Back from Photo Plus Expo 2012. Recovered from hurricane Sandy. Guess I am good to go. As usual I was bored to death at PPE this year. On the positive side - I got a couple of bucks worth of free Portra 400 in both 120 and 35mm film for free from Kodaks idiotically small booth. I also learned that they have some interesting high volume paper solutions for photographic output. Amazing stuff when compared with their typical c-print materials at an amazingly low production cost.
I also got a funny image - maybe the only image of Zack Arias shot using a Fuji X100. Well at least I think it's funny.
On to the topic the title suggests. I shoot film and digital. I hope to do so always. I continue to be really excited about both of my Fujifilm X-series cameras and hopefully remotely proficient with them in the next couple of months. God I need to shoot more… One of the things that I, along with many many others love about these cameras are the imaging characteristics in such a small package with relatively strait-forward controls and a decent viewfinder solution to top it off. Combine that with a reasonable set of presets for your look, LR or Aperture and you can have a fairly simple - fast post processing experience.
Focusing for a moment on the imaging characteristics / size combo / viewfinder combination that is absolutely a home run for the X-series - One of the things that a lot of you may have forgotten or maybe never really experienced up close and personal is that particular imaging/size/viewfinder package in a film capture device. I was chatting with a fellow X100 enthusiast today on twitter and as we were gushing over the X100 he happened to like a couple of random film shots that I posted and wondered what kind of film camera would give him that same experience.
I immediately rattled off a number of garden variety Japanese fixed-lens rangefinders from the 70's that the X100 was modeled after, inspired by, or copied. Cameras such as the Canon QL17, the Minolta Hi-Matic, the Olympus', etc. I even brought up the still crazy expensive ultra posh cameras like the cultish Ricoh GR, a Contax T, or heaven help us a Nikon 35Ti I did warn him that the viewfinders in those cameras are nowhere near as good as the X100 - and mentioned that a nice film camera for him might be an Olympus OM-1 or OM-2.
His reply was surprising in that he hated SLR's because they were just too damned big. I immediately snapped a comparison shot of my X-Pro-1 next to a black OM-1 and it blew his mind that the full frame OM with a fast 50mm lens was actually substantially smaller than the X-Pro-1. Check out the image at the top of the post for yourself. Maybe everyone equates film SLR's with Nikon F4's and F5's and those beasts which are about the same size as DSLR's. Heck even my Nikon F3 is in the same ballpark as the X-Pro-1 sans motor drive and there are dozens of others that are the same size or smaller. This along with the size of AF lenses is one of my major distresses and disappointments with digital gear. Yes the "mirroless" cameras are getting there but a lot of them like the NEX may be smaller but the lenses are idiotically large. As icing on the cake the OM1/2 have amazing viewfinders - check out this comparison.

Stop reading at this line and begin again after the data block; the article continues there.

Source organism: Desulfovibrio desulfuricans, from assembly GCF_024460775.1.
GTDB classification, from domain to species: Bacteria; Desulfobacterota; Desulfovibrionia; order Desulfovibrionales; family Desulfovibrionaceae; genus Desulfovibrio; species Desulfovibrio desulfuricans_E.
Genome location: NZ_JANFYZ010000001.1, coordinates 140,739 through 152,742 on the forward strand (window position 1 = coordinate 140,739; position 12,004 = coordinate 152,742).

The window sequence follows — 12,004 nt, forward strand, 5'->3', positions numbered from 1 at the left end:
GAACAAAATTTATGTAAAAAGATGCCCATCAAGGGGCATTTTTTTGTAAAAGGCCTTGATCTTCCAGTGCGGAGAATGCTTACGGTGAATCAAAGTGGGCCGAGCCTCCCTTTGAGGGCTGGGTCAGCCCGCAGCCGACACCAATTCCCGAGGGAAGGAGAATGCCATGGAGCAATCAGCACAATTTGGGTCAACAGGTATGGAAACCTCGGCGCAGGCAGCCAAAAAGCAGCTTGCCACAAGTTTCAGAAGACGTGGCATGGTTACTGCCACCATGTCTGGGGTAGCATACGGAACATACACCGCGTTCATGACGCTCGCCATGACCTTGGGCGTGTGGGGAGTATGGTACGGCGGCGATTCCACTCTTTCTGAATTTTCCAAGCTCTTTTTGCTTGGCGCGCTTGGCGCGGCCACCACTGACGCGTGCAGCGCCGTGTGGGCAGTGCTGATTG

On to the film thing - even though I shoot digital I still make absolutely sure that I shoot at least 50% film for my family images. I ran across this blog post by another very rational shooter a short while ago that shot film exclusively for a year after shooting only digital for a decade. While some of his conclusions for his professional needs do not intersect with my conclusions he is pretty much on the money.
He summarizes all of his findings with two pertinent things. First off he creates a film vs digital metaphor based on women. Digital being the practical, sensible, responsible, from a good family girl and film being the artsy, flaky, un-reliable artist that cannot be trusted with a credit card girl. I would probably characterize film more as the high-heeled, crazy, psycho, young-billly-bob-thornton-version-angelina girl that is impossible to live with but you have great sex and never forget you are alive girl. In any case - he goes on to say that he is planning to shoot his personal work and family on film while doing most of his business work on digital going forward.
Later down the road it looks like he changed his mind and is all digital again. I don't know if this means even his personal work is now all digital - if so I think he will probably be sorry for that part - the really really funny part is at the end of that post where after posting a bunch of film images he says…
Sweet Jesus – I almost forgot how much I love the look of film! Maybe I shouldn’t have sold my film stuff after all………
Do what you will but If you put the effort and a tiny bit of expense in - you will absolutely learn something, re-learn something, and definitely have a blast even shooting just a roll or two here and there. Even if you don't depend on it as your main imaging tool. The really cool part is it's a great way of dealing with G.A.S that does not break the bank and delivers some of the most gorgeous mechanical devices to your door for dirt cheap. Heck I accidentally bought another two OM cameras while chatting about the X100 today. Each with lenses - an OM-2 in black with a 1.4 and an OM-4 with 1.8 - both for under a hundred bucks. Amazing…